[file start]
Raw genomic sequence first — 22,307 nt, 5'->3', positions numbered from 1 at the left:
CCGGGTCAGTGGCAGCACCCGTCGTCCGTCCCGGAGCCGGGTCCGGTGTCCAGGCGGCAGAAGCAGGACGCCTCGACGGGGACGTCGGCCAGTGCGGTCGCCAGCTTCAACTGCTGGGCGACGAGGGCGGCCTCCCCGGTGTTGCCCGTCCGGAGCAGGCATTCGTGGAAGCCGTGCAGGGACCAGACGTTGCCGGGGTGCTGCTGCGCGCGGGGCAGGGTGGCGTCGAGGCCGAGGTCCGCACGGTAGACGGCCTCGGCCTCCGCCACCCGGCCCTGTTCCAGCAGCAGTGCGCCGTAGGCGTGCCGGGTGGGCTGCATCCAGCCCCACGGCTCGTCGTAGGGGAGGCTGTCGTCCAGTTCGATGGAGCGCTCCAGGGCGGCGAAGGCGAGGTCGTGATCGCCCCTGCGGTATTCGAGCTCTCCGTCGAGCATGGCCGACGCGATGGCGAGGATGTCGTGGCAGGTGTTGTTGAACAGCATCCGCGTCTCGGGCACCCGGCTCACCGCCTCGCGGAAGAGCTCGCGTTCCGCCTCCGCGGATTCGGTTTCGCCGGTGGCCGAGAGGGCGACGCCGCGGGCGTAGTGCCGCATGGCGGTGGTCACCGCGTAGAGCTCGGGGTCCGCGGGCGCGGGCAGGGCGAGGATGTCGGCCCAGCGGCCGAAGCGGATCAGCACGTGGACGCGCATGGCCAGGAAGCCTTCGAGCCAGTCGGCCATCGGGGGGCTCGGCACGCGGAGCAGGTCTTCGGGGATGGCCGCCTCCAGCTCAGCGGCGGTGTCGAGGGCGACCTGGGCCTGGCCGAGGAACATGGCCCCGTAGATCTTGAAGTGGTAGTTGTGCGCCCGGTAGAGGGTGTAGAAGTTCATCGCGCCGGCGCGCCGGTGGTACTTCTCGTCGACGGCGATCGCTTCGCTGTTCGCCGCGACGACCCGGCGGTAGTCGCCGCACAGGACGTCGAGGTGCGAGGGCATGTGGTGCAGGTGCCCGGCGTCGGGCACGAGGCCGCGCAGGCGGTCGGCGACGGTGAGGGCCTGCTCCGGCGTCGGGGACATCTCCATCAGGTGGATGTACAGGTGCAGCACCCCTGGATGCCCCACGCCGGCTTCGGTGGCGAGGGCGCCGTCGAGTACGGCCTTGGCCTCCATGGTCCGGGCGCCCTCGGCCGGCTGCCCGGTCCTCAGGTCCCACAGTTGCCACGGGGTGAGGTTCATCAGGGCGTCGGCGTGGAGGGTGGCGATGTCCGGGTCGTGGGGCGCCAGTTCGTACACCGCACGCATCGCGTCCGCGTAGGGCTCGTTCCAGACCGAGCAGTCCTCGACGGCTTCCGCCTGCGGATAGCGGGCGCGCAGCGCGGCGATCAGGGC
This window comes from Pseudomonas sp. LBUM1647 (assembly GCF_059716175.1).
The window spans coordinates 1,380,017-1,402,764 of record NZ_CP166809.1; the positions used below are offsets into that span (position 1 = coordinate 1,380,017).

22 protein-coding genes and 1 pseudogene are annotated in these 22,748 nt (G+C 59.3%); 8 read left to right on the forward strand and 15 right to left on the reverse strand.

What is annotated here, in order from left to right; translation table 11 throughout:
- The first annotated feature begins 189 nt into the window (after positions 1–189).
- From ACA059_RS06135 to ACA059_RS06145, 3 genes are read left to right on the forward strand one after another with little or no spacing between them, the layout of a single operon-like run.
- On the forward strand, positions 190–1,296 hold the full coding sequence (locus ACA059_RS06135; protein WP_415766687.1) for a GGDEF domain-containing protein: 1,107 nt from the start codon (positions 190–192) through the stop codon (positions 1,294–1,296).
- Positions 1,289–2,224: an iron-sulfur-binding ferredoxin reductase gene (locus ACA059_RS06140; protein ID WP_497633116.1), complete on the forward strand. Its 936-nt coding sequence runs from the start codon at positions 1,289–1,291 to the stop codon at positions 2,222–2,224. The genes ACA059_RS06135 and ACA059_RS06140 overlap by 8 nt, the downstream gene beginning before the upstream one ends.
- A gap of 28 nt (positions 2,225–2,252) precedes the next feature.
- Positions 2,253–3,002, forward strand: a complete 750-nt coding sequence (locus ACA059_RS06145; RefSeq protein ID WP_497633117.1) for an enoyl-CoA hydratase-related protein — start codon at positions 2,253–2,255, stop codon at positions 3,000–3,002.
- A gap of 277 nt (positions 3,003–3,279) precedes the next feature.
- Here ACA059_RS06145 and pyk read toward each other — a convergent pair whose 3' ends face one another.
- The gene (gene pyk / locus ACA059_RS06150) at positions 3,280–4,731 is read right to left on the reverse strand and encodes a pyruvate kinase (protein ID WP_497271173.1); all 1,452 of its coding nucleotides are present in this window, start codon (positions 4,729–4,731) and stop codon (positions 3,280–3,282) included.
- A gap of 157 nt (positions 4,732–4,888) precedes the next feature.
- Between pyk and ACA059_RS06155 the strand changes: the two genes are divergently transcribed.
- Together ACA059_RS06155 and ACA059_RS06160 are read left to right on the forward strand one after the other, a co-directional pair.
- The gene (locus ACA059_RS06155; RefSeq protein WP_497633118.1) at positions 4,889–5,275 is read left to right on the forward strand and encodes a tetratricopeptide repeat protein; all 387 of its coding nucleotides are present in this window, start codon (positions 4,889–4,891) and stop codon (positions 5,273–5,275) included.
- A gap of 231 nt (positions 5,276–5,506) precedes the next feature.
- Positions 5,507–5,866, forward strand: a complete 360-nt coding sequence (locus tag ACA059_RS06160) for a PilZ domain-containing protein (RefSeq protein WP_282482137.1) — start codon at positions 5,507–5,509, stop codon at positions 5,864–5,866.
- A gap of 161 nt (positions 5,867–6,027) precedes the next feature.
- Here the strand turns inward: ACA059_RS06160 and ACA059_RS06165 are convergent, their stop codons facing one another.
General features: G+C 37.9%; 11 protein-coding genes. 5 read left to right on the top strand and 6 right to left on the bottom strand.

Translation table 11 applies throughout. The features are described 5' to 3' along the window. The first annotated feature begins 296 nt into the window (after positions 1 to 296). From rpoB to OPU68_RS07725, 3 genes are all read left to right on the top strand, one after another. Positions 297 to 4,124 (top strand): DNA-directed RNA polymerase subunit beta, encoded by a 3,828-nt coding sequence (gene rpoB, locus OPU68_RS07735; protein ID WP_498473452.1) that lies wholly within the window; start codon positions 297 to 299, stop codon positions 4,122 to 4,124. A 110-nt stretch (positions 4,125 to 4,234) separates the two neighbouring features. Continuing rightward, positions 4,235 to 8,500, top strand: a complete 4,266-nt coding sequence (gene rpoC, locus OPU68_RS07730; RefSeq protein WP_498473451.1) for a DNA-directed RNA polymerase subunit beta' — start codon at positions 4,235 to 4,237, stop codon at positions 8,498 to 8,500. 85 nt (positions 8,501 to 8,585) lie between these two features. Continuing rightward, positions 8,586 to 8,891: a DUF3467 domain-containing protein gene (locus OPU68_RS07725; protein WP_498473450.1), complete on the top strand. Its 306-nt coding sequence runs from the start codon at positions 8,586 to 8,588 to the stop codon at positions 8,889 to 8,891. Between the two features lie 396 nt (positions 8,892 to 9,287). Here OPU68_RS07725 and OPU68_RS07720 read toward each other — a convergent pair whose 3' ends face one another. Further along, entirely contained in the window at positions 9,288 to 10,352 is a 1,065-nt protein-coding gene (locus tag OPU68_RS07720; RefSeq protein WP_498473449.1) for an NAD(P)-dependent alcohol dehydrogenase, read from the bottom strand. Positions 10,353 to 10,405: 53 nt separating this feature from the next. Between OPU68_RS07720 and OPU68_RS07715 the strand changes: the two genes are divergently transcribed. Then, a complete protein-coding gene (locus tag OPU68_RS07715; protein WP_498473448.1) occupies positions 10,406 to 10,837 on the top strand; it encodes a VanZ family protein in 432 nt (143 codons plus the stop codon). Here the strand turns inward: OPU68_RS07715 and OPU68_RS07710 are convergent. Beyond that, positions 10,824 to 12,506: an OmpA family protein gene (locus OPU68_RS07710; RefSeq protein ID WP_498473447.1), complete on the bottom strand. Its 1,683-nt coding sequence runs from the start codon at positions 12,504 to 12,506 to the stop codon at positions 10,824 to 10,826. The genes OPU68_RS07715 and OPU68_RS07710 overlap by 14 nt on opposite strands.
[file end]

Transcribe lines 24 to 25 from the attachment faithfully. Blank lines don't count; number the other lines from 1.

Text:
General features: G+C 37.9%; 11 protein-coding genes. 5 read left to right on the top strand and 6 right to left on the bottom strand.

Translation table 11 applies throughout. The features are described 5' to 3' along the window. The first annotated feature begins 296 nt into the window (after positions 1 to 296). From rpoB to OPU68_RS07725, 3 genes are all read left to right on the top strand, one after another. Positions 297 to 4,124 (top strand): DNA-directed RNA polymerase subunit beta, encoded by a 3,828-nt coding sequence (gene rpoB, locus OPU68_RS07735; protein ID WP_498473452.1) that lies wholly within the window; start codon positions 297 to 299, stop codon positions 4,122 to 4,124. A 110-nt stretch (positions 4,125 to 4,234) separates the two neighbouring features. Continuing rightward, positions 4,235 to 8,500, top strand: a complete 4,266-nt coding sequence (gene rpoC, locus OPU68_RS07730; RefSeq protein WP_498473451.1) for a DNA-directed RNA polymerase subunit beta' — start codon at positions 4,235 to 4,237, stop codon at positions 8,498 to 8,500. 85 nt (positions 8,501 to 8,585) lie between these two features. Continuing rightward, positions 8,586 to 8,891: a DUF3467 domain-containing protein gene (locus OPU68_RS07725; protein WP_498473450.1), complete on the top strand. Its 306-nt coding sequence runs from the start codon at positions 8,586 to 8,588 to the stop codon at positions 8,889 to 8,891. Between the two features lie 396 nt (positions 8,892 to 9,287). Here OPU68_RS07725 and OPU68_RS07720 read toward each other — a convergent pair whose 3' ends face one another. Further along, entirely contained in the window at positions 9,288 to 10,352 is a 1,065-nt protein-coding gene (locus tag OPU68_RS07720; RefSeq protein WP_498473449.1) for an NAD(P)-dependent alcohol dehydrogenase, read from the bottom strand. Positions 10,353 to 10,405: 53 nt separating this feature from the next. Between OPU68_RS07720 and OPU68_RS07715 the strand changes: the two genes are divergently transcribed. Then, a complete protein-coding gene (locus tag OPU68_RS07715; protein WP_498473448.1) occupies positions 10,406 to 10,837 on the top strand; it encodes a VanZ family protein in 432 nt (143 codons plus the stop codon). Here the strand turns inward: OPU68_RS07715 and OPU68_RS07710 are convergent. Beyond that, positions 10,824 to 12,506: an OmpA family protein gene (locus OPU68_RS07710; RefSeq protein ID WP_498473447.1), complete on the bottom strand. Its 1,683-nt coding sequence runs from the start codon at positions 12,504 to 12,506 to the stop codon at positions 10,824 to 10,826. The genes OPU68_RS07715 and OPU68_RS07710 overlap by 14 nt on opposite strands.